Never having been able to make it through the book myself, I have to admire Kathryn Schulz, who read the whole thing, and thinks Henry David Thoreau was a wanker. Like Ayn Rand, it’s a mystery how such an obnoxious thinker became so revered.
Thoreau went to Walden, he tells us, “to learn what are the gross necessaries of life”: whatever is so essential to survival “that few, if any, whether from savageness, or poverty, or philosophy, ever attempt to do without it.” Put differently, he wanted to try what we would today call subsistence living, a condition attractive chiefly to those not obliged to endure it. It attracted Thoreau because he “wanted to live deep and suck out all the marrow of life, to live so sturdily and Spartan-like as to put to rout all that was not life.” Tucked into that sentence is a strange distinction; apparently, some of the things we experience while alive count as life while others do not. In “Walden,” Thoreau made it his business to distinguish between them.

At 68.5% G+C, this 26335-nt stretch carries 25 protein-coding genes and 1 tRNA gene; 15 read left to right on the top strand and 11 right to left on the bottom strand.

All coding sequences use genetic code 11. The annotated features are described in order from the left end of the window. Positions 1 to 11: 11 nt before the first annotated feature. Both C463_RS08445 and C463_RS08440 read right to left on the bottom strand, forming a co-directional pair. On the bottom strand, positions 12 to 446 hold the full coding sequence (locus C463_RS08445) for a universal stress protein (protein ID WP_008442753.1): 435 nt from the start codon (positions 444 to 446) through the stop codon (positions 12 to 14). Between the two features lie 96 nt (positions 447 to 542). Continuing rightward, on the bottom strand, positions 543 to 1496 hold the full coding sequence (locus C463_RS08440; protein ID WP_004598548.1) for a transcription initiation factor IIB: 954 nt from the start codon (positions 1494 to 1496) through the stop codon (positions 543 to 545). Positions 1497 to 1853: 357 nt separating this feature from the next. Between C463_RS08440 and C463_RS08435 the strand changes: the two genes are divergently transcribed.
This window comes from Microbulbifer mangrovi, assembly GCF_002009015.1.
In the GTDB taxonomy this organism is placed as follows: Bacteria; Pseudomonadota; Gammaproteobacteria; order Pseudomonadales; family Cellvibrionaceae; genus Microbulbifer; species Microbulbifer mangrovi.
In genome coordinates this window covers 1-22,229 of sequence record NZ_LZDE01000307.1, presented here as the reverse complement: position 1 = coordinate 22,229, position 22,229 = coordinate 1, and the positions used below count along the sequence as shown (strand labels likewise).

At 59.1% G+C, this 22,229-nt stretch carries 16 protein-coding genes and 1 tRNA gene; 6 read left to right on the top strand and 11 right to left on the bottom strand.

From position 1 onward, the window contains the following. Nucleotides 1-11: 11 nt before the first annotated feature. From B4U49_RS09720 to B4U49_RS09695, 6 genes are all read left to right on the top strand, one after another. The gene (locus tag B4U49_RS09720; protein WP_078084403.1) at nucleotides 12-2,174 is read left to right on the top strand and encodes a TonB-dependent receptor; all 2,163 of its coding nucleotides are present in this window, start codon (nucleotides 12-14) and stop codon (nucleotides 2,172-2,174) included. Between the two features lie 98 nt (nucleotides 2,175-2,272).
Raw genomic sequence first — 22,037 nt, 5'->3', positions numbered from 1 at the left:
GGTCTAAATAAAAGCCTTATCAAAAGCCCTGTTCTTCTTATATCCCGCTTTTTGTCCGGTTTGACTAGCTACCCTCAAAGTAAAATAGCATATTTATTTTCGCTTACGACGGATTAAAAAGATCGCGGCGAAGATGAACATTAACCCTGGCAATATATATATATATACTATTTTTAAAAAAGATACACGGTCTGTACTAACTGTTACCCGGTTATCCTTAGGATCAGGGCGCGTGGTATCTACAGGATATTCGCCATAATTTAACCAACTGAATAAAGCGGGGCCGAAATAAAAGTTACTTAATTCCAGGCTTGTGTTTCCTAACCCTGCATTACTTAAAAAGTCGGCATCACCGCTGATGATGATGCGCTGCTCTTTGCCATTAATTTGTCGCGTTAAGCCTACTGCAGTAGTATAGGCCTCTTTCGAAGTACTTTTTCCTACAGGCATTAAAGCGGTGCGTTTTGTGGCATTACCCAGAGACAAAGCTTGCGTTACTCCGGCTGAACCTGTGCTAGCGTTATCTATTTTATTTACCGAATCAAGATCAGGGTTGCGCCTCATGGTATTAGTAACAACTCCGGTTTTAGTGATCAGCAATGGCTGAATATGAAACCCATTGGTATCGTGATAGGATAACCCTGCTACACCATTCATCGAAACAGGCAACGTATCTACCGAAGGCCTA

As it turns out, very little counted as life for Thoreau. Food, drink, friends, family, community, tradition, most work, most education, most conversation: all this he dismissed as outside the real business of living. Although Thoreau also found no place in life for organized religion, the criteria by which he drew such distinctions were, at base, religious. A dualist all the way down, he divided himself into soul and body, and never could accept the latter. “I love any other piece of nature, almost, better,” he confided to his journal. The physical realities of being human appalled him. “The wonder is how they, how you and I, can live this slimy, beastly life, eating and drinking,” he wrote in “Walden.” Only by denying such appetites could he feel that he was tending adequately to his soul.
Schulz does explain why he’s popular. His nature writing, when not soured with his philosophy, is excellent, and he appeals to something in the American psyche.
Although Thoreau is often regarded as a kind of cross between Emerson, John Muir, and William Lloyd Garrison, the man who emerges in “Walden” is far closer in spirit to Ayn Rand: suspicious of government, fanatical about individualism, egotistical, élitist, convinced that other people lead pathetic lives yet categorically opposed to helping them. It is not despite but because of these qualities that Thoreau makes such a convenient national hero.
Ah. He was a primordial Republican.